I couldn't do it for her. I couldn't do it for my band. I couldn't do it for the courts, even.
I had to do it for me.
Because if I did it for anyone else but me, and the fates took them from this world first, then who would I have to hold me accountable? I can't tell you the number of people who pleaded with me to clean up. It all sounded like the same old noise--a garbage disposal, perhaps, activated with a piece of errant silverware stuck inside: unpleasant, severe, and annoyingly familiar.
I have a friend who was concerned with temptations recently because his daughter was away on a trip. He was worried that her absence (among other things) would allow him a dalliance with the enemy. I didn't say anything because it wasn't my place. But, just to expand on that idea for a moment, I feel that to remain sober is to become completely and bullheadedly selfish. And taken out of context that may sound disconcerting. But I firmly believe that in the context of staying sober I am the only person who matters in my world. That's it. Me. Just me. And nobody is going to be able to save me if I want to jump overboard. They may try to throw a life preserver but I have to grasp it with my own two hands. I have to want to live before I can save myself.
I don't have any children. I don't have a hectic job where people rely on me 40 hours a week. I don't have insurmountable debt that keeps accruing interest. I do, however, have a woman in my life whom I love more than I ever thought possible. But even she can't save me if I want to drown. She is an inspiration for me to continue on as I have, for a year and four months, but when I step back and ask myself why I am sober--or better yet, why I am not still a capricious and hopeless drunk anymore--I can only come to the conclusion that in December of 2008--even before the shit really hit the fan--I finally came to believe in myself. Today I actually can't wait to see what happens in my life every time I walk out the door. I stay up way too late most nights because more often than not, my dreams can't even come close to being as amazing as real life. The guy who was using my identity for the last 20 years would rather just pull up the covers and hope the phone stops ringing.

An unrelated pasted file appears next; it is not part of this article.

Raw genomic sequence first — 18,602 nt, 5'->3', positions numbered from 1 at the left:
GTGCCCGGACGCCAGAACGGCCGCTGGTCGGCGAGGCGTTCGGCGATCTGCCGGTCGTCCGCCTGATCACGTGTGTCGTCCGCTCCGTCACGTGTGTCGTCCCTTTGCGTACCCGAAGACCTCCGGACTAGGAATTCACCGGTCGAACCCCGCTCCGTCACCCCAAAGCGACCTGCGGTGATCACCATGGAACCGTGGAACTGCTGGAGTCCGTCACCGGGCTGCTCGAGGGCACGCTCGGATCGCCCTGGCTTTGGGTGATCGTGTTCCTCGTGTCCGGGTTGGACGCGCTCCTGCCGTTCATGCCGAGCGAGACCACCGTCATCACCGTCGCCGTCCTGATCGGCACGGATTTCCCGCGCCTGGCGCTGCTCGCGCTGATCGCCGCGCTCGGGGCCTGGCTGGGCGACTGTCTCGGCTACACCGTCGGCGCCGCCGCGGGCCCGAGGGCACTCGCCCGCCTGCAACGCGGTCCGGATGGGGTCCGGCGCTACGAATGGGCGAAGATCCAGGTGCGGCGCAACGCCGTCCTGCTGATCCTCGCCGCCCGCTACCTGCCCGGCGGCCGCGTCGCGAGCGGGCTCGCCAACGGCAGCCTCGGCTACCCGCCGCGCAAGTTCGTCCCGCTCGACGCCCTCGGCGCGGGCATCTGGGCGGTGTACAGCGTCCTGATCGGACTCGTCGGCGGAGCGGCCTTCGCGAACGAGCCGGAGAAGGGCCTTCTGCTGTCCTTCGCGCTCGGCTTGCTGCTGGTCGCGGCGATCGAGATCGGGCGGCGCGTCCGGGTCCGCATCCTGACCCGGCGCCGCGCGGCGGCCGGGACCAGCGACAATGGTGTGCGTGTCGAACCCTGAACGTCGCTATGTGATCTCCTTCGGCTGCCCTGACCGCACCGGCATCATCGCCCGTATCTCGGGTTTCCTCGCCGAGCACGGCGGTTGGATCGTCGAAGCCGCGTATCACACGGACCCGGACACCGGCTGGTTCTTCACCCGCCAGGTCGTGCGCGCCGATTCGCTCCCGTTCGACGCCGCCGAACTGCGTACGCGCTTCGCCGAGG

Dependency sometimes is like a cut you haven't seen bleeding yet. You may feel something odd or foreign; a friend might see you first and say, "Hey, dude! You're bleeding!", and you still might not feel it. You might even think they are kidding. But until you either see it for yourself--be it in the mirror, or in front of your face--you don't really feel it.
And then it hurts like hell.
And that's why I couldn't do it for my own mother. That's why I couldn't do it for my friends. That's why I certainly couldn't do it for the courts.
I didn't really believe I was injured until I saw the cut for myself.
It's been a while since I've seen my own blood. Here's to hoping it stays that way.
Thanks for reading,